Maine Energy Systems

Maine Energy Systems (MESys) was founded in summer 2008 by Les Otten, Dutch Dresser, and others to aid in the transition to alternative energy in the northeastern United States. The company delivers wood pellets in bulk and sells fully automated wood pellet boilers for hydronic heating. MESys has been involved in numerous academic studies, work with political groups concerned with the environmental and economic aspects of residential and light commercial heating, and works with American regulatory bodies concerned with the safety of heating appliances.

80% of Maine residences are heated with fuel oil. In 2008 during a period of extraordinarily high oil prices former Maine Governor John Baldacci formed The Governor’s Wood to Energy Task Force in order to determine the viability of biomass, and wood pellets in particular, as a fuel source for heating in Maine.

The Governor’s Wood to Energy Task Force in 2008 published clear estimates by the Maine Forest Service that the forests of Maine are under-utilized and 5.8 million green tons per year could be sustainably harvested in Maine in addition to the 18.6 million tons per year currently harvested. The Maine Forest Service findings went on to report that an additional 3.8 million green tons per year could be harvested sustainably from New Hampshire and Massachusetts. If 10% of Maine’s residences were converted to wood pellet fuel, it would require ~650,000 tons of green wood per year making large scale wood pellet heating a possibility in Maine. It is MESys’s goal to make wood pellet fuel a primary heat source for a large number of residences in Maine.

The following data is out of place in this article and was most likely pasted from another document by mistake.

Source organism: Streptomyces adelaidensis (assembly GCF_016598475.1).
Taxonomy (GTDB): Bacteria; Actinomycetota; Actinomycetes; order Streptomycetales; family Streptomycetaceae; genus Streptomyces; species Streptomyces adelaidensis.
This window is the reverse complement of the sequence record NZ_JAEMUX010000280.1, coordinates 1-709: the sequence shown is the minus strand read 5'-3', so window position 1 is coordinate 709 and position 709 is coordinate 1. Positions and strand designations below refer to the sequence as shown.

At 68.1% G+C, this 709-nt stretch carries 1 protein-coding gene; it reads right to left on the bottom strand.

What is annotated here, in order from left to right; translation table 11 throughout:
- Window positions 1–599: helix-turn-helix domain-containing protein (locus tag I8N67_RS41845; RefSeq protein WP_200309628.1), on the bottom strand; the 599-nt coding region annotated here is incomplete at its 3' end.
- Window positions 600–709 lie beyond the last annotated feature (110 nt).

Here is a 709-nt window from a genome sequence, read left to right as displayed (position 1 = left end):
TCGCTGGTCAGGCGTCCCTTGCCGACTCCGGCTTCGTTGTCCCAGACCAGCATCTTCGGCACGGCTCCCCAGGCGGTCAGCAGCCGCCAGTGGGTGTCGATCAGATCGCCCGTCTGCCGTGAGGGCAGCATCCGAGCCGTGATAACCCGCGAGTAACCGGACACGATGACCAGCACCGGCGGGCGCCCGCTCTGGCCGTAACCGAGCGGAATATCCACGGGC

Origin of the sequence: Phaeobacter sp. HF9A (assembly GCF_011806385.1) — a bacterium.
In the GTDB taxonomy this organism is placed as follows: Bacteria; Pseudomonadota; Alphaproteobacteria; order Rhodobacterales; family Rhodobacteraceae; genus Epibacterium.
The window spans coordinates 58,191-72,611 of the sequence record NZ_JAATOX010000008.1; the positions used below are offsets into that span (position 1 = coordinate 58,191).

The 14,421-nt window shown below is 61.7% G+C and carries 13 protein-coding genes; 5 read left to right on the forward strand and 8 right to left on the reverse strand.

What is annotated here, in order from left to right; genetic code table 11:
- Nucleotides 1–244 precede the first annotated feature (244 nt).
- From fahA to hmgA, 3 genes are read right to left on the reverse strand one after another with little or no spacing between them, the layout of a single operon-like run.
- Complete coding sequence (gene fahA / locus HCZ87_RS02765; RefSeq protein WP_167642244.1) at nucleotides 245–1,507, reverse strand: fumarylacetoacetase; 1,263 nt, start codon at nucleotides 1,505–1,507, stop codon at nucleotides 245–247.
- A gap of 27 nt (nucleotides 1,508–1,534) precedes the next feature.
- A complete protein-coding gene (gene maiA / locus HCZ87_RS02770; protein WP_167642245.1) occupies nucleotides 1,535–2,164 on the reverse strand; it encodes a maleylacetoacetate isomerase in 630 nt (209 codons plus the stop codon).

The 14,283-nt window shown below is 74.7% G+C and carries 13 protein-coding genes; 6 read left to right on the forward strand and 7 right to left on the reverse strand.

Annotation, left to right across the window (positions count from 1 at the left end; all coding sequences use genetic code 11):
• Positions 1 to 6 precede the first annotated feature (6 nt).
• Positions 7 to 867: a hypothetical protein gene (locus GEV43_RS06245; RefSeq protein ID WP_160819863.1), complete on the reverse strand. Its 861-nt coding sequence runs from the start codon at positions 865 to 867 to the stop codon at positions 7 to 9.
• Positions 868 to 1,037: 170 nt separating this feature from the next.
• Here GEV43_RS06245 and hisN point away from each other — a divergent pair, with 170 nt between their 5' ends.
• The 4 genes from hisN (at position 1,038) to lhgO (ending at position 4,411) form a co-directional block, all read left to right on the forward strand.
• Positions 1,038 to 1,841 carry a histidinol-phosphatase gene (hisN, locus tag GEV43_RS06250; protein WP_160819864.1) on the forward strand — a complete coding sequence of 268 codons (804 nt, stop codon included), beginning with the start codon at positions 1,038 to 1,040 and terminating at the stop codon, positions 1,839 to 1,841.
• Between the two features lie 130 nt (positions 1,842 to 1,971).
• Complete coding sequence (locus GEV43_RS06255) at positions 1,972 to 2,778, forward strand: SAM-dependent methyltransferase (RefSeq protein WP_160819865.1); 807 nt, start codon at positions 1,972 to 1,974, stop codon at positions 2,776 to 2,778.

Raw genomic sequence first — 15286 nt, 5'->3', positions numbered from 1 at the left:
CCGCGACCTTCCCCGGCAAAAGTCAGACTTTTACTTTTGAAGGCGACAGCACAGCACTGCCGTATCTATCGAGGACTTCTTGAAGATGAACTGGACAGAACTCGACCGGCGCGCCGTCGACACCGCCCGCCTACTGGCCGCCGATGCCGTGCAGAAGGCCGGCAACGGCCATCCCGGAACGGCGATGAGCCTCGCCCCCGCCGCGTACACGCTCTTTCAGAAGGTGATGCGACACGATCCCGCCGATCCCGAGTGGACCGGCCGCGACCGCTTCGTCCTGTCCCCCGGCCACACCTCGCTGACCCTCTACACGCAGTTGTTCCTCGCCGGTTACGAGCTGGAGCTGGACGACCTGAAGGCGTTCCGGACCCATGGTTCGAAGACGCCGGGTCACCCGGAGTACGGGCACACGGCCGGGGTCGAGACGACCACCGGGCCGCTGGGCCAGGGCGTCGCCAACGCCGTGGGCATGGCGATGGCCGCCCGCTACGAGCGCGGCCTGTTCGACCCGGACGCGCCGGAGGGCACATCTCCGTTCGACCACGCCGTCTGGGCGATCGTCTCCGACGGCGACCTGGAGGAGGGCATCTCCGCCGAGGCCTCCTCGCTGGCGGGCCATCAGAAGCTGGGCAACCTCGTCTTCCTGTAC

Calculations on the economic impact of foreign oil on the Maine economy made by Co-Director and economist Dr. William “Bill” Strauss have been published. Bill Strauss’ work “How to Cure Maine’s Addiction to Heating Oil” suggests that too much money is leaving the region as a result of foreign heating oil and that keeping some or all of the heating fuel revenues in the region through the use of wood pellet fuel would remedy this drain on the economy.

Much of Maine Energy Systems work to make wood pellet heating more prevalent in the Northeast has been with regulatory agencies. At the time MESys was founded very few regulations existed which directly referred to Wood Pellet boilers in Maine and the surrounding regions. As a result, rules and regulations created to regulate the installation and use of cordwood and coal stoker boilers were frequently applied to pellet boilers. Co-Owner Dr. Harry “Dutch” Dresser Jr. has been instrumental in helping to achieve parity in heating regulations between wood pellet heating appliances and conventional liquid and gaseous fuel appliances in some jurisdictions. Regulations which directly address wood pellet heat have existed for decades in various countries in Europe; the majority of new construction in Upper Austria is heated with wood pellet boilers. As wood pellet boilers gain use in the United States it is necessary that regulations be devised which directly address appropriate wood pellet boiler use. Currently the lack of wood pellet fuel based appliance regulations requires regulatory agencies to hold wood pellet boilers to standards established for a different solid fuel source, such as cordwood, even though the manually fed operation of a cordwood boiler bears no resemblance to the operation of an automatic wood pellet boiler. Regulatory changes that have been made to directly address wood pellet boilers through Maine Energy Systems involvement include the following: